Korle-Bu renal unit reopened to outpatients

The Korle-Bu renal unit was shut down last May for a partial renovation and a lack of consumables

The management of the Korle-Bu Teaching Hospital has reopened the renal unit to outpatients after a five-month closure.

This was in response to a directive from the Ministry of Health.

Patients, however, have been asked to provide laboratory test results before being scheduled for dialysis.

The renal unit was shut down last May for a partial renovation and a lack of consumables, only to reopen to patients in October 2023 at a higher cost.

However, patient and public outrage at the proposed fee increase from GH380 to GH765.42 resulted in the facility’s quick closure, although intensive care was being provided for emergency cases.

But Kwaku Agyemang-Manu, the Minister of Health, instructed the hospital’s management to readmit out-patients.

Baffour Kojo Ahenkra, president of the Renal Patients Association, told the Ghana News Agency that the reopening of the unit was a huge step forward for renal patients in the country.

He mentioned that they had been asked to do laboratory investigations as part of preventive steps against potential infections from recent procedures at private centres.

“The normal practice is that since the place was closed for five months, we need to do some lab tests to check HIV, Hepatitis B and C for them to check and see if we are free from any bacterial infection after visiting other private centres during the period,” he explained.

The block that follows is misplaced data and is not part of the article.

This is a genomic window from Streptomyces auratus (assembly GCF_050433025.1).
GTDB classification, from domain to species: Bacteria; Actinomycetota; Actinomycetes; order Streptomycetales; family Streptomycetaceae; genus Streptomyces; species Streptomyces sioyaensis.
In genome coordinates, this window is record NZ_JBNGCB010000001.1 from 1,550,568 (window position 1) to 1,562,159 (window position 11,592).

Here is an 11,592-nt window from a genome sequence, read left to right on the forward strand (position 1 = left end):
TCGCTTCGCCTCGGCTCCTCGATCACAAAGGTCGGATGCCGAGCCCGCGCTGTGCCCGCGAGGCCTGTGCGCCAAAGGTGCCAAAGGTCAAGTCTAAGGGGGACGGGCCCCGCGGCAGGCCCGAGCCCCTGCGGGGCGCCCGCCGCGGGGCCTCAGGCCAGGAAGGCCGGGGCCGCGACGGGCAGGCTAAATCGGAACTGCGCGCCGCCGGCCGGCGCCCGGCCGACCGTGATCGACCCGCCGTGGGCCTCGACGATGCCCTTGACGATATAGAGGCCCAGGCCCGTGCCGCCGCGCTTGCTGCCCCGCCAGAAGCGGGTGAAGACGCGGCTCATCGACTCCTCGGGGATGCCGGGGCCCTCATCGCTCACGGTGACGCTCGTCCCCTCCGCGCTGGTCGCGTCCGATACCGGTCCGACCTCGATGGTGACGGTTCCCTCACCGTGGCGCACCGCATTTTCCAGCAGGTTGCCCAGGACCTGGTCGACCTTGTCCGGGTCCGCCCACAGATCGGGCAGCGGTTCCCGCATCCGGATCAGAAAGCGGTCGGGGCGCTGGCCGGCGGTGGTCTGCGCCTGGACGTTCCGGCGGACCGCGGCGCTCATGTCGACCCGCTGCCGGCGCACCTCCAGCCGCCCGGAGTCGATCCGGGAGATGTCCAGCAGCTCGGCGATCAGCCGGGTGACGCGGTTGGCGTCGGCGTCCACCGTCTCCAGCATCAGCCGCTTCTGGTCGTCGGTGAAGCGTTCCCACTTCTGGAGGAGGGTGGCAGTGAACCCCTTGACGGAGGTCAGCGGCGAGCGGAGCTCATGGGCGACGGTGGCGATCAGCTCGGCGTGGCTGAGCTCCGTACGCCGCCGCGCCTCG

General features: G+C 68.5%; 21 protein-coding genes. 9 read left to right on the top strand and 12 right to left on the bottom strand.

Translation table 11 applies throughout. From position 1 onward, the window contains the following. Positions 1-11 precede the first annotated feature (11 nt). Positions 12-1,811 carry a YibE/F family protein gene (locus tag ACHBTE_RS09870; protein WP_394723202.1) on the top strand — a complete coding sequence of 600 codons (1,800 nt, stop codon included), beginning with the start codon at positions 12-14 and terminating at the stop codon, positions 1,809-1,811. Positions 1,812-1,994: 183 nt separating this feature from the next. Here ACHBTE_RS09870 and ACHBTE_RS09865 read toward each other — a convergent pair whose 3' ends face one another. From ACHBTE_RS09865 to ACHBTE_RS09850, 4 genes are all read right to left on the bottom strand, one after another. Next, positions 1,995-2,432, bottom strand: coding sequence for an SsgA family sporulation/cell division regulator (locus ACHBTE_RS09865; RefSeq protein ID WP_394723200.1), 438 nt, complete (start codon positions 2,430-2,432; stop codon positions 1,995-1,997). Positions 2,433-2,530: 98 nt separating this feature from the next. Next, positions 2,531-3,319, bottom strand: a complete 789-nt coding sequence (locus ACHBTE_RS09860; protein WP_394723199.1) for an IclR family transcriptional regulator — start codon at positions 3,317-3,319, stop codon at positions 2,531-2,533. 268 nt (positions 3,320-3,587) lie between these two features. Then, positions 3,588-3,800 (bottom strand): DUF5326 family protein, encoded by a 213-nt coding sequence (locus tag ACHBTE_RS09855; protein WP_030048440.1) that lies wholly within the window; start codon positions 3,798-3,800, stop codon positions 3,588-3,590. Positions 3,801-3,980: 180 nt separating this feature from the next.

However, Ahenkra stated that due to insufficient dialysis machines and consumables, outpatients would only be entitled to one dialysis session a week instead of two.

He urged the government to provide more dialysis equipment and reduce taxes on consumables to enable them to attend their weekly sessions.

Ahenkra indicated that the unit would be under strain because of the ward, emergency, and outpatient cases they would be getting and that the 15 machines currently available would not be sufficient due to the enormous number of patients.

Enock Brako, a renal patient from the Eastern Region’s Kyebi, expressed relief that the Unit had been reopened.

“I had a call from the unit yesterday asking me to come for a request form for my labs, so I arrived this morning and have done the tests awaiting my results.

“At least, it is quite better than doing it outside. I am more comfortable doing it at Korle-Bu than outside, he stated.”

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